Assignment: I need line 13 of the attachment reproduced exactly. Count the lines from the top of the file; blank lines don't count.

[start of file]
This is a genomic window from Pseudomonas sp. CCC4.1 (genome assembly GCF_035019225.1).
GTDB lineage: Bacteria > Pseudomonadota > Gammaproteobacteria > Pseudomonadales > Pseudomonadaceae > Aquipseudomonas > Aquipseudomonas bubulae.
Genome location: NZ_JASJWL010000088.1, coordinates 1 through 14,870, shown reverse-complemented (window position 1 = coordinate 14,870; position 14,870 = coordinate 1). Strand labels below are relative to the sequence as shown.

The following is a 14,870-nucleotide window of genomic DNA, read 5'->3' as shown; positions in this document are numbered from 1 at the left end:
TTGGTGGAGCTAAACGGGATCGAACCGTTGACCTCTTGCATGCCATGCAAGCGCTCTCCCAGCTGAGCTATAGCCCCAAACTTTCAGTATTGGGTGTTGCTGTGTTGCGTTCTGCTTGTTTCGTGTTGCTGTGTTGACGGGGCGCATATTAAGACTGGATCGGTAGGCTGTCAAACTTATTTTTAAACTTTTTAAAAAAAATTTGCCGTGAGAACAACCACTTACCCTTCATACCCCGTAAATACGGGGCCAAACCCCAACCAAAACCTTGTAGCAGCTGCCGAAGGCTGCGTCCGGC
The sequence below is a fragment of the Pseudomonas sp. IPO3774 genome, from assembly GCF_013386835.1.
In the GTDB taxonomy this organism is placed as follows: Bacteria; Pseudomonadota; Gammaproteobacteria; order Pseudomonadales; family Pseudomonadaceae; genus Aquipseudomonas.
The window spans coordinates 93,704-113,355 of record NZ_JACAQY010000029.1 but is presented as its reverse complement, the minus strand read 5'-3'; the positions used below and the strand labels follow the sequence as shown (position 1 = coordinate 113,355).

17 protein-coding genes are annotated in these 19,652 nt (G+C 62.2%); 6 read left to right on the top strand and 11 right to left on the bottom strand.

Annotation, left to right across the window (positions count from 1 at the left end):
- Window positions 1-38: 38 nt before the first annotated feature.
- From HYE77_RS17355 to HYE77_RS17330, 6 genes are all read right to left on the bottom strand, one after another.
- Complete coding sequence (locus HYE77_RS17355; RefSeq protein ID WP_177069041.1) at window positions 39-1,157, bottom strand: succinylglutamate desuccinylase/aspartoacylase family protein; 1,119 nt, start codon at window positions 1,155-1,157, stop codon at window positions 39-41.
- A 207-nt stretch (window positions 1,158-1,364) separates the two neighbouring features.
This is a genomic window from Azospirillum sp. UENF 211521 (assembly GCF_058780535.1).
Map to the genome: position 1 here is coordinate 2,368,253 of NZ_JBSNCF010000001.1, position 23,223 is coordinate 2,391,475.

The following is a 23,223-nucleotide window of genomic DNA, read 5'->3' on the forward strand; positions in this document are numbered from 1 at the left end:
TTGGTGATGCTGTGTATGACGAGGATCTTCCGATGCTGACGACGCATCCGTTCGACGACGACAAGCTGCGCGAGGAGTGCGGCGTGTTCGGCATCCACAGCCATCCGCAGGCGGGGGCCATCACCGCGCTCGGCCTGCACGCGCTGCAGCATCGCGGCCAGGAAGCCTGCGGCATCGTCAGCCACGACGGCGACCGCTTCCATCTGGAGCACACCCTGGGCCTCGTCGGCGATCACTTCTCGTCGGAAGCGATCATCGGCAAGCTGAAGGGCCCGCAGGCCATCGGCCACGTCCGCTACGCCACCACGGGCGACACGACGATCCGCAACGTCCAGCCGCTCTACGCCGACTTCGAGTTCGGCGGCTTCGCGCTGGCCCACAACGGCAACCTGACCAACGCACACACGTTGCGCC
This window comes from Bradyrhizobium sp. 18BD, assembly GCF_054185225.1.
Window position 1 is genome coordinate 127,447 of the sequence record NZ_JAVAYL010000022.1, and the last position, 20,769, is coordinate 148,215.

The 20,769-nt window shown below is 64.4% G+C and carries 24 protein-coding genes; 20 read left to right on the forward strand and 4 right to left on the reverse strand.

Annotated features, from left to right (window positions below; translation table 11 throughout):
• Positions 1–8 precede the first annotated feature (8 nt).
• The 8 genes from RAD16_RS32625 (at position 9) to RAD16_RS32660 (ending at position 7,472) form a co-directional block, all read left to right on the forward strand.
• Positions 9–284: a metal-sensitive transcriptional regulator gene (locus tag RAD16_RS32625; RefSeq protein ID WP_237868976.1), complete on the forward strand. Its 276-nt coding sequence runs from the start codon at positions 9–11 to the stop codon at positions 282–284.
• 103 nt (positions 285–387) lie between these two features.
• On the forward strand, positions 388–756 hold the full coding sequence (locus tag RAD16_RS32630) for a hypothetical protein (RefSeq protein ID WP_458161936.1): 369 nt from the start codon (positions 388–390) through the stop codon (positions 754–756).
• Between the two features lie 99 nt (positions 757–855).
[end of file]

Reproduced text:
- Complete coding sequence (locus HYE77_RS17355; RefSeq protein ID WP_177069041.1) at window positions 39-1,157, bottom strand: succinylglutamate desuccinylase/aspartoacylase family protein; 1,119 nt, start codon at window positions 1,155-1,157, stop codon at window positions 39-41.